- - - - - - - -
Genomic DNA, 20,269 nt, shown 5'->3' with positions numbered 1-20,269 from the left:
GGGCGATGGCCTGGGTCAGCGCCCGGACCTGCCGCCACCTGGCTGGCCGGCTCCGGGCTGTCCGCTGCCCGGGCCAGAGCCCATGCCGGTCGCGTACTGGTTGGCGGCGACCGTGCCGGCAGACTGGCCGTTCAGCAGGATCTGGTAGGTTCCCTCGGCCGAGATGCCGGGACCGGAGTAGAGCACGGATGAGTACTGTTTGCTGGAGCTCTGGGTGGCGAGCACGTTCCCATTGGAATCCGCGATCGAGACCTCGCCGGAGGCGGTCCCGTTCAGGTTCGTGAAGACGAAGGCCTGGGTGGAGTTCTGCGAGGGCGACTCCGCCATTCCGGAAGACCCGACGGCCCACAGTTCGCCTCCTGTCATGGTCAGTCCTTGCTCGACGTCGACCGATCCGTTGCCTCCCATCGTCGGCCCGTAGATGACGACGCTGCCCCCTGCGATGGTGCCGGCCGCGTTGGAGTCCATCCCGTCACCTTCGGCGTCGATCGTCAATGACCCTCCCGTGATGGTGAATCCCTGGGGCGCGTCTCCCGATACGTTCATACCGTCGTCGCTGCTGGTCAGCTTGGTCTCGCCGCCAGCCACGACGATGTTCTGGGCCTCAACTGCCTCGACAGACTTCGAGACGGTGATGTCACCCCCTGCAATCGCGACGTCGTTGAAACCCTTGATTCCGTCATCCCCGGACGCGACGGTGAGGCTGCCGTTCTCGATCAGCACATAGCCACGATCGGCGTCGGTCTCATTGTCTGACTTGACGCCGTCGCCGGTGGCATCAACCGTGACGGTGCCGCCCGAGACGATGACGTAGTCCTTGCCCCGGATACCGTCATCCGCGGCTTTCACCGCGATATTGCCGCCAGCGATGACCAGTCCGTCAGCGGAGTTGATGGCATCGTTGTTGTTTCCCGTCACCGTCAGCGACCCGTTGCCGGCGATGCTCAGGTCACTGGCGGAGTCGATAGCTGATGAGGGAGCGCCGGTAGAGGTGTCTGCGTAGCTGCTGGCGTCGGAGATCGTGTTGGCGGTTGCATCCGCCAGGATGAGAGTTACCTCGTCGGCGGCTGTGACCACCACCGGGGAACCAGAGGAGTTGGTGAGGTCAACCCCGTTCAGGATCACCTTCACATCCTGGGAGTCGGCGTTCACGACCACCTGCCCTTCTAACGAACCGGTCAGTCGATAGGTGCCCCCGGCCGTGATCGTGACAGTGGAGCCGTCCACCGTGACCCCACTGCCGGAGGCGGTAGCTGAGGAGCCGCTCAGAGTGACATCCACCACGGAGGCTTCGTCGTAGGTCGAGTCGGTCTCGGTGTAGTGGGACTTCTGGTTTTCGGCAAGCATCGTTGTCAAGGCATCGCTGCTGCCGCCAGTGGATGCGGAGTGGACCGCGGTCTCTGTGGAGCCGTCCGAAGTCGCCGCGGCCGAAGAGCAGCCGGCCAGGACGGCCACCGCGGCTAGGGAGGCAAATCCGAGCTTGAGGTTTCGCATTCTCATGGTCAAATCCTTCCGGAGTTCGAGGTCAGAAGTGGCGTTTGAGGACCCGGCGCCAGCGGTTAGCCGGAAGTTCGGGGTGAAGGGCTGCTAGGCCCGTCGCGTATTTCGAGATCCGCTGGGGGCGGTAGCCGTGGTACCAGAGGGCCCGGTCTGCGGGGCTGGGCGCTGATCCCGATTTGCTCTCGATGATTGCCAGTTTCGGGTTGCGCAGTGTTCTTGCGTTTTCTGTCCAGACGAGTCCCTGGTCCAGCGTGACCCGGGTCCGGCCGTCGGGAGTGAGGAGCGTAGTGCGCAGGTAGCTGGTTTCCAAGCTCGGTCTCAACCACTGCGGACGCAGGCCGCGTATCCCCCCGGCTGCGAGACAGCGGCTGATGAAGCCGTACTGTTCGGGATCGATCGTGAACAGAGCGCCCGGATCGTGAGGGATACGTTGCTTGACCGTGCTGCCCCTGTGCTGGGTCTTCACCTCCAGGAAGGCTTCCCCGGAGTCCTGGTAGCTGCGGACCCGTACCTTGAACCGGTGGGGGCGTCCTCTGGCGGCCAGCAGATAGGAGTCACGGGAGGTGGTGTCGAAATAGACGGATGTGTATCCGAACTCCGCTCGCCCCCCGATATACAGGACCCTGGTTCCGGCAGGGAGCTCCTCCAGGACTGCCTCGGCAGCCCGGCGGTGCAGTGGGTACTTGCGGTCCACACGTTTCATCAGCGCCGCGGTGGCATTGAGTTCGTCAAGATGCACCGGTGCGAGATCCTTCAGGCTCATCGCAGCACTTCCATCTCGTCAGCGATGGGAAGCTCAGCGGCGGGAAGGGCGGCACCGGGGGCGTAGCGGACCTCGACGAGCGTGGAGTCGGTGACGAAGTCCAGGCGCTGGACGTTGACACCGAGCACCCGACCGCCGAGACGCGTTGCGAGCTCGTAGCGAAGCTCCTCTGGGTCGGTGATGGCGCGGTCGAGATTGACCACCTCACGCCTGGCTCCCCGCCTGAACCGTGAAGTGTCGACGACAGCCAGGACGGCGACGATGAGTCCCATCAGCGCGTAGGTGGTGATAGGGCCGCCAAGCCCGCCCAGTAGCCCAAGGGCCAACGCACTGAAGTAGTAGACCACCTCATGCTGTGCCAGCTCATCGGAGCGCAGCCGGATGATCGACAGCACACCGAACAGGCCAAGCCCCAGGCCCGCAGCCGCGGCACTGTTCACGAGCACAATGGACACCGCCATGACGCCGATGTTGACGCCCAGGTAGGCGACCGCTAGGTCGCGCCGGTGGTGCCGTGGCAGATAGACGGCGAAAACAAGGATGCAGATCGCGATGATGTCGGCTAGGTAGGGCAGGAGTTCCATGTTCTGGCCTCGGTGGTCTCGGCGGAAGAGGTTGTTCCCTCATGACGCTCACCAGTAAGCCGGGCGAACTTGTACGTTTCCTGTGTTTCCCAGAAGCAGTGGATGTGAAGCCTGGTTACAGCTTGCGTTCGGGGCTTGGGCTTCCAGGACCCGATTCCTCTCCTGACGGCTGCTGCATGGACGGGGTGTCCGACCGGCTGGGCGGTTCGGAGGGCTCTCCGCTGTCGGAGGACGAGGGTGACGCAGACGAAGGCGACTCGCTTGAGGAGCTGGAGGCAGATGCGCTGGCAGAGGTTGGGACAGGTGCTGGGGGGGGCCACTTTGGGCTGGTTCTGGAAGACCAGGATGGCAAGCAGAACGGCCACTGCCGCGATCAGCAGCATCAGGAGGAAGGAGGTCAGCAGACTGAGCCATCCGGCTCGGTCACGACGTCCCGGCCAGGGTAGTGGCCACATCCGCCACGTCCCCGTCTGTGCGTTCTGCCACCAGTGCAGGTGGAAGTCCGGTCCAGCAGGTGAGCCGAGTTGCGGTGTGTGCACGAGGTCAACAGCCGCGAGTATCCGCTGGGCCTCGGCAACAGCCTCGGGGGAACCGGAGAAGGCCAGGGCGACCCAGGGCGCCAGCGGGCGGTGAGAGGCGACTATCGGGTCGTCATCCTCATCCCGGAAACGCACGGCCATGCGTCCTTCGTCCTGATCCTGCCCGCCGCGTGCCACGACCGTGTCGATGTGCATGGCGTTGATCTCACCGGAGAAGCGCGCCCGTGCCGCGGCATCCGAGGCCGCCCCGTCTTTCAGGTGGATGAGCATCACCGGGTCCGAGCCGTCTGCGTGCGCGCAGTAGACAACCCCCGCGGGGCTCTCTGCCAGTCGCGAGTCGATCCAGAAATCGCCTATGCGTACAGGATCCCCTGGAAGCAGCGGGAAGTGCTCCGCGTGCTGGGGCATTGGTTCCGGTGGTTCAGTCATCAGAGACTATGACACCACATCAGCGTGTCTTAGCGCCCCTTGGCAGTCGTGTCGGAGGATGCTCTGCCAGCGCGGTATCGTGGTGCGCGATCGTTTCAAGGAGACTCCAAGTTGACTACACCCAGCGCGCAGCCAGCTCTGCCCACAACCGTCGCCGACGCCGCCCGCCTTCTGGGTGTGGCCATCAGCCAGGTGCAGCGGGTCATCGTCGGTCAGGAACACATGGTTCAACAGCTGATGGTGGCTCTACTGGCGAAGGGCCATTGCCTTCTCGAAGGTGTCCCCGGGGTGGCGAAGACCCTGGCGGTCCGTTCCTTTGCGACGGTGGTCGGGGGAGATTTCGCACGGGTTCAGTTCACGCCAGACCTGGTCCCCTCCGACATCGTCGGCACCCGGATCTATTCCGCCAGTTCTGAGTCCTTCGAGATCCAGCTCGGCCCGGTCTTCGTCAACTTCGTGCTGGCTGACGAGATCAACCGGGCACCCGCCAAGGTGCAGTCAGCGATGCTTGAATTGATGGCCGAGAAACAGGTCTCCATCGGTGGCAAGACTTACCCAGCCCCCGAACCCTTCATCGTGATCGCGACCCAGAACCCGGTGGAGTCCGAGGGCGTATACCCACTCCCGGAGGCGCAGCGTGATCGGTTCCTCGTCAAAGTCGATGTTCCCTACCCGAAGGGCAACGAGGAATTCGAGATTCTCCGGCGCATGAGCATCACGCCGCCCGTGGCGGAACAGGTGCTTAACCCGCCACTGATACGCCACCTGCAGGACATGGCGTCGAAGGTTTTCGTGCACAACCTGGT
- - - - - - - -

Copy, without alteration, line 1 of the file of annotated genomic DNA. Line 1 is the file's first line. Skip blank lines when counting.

Genomic DNA, 20,269 nt, shown 5'->3' with positions numbered 1-20,269 from the left: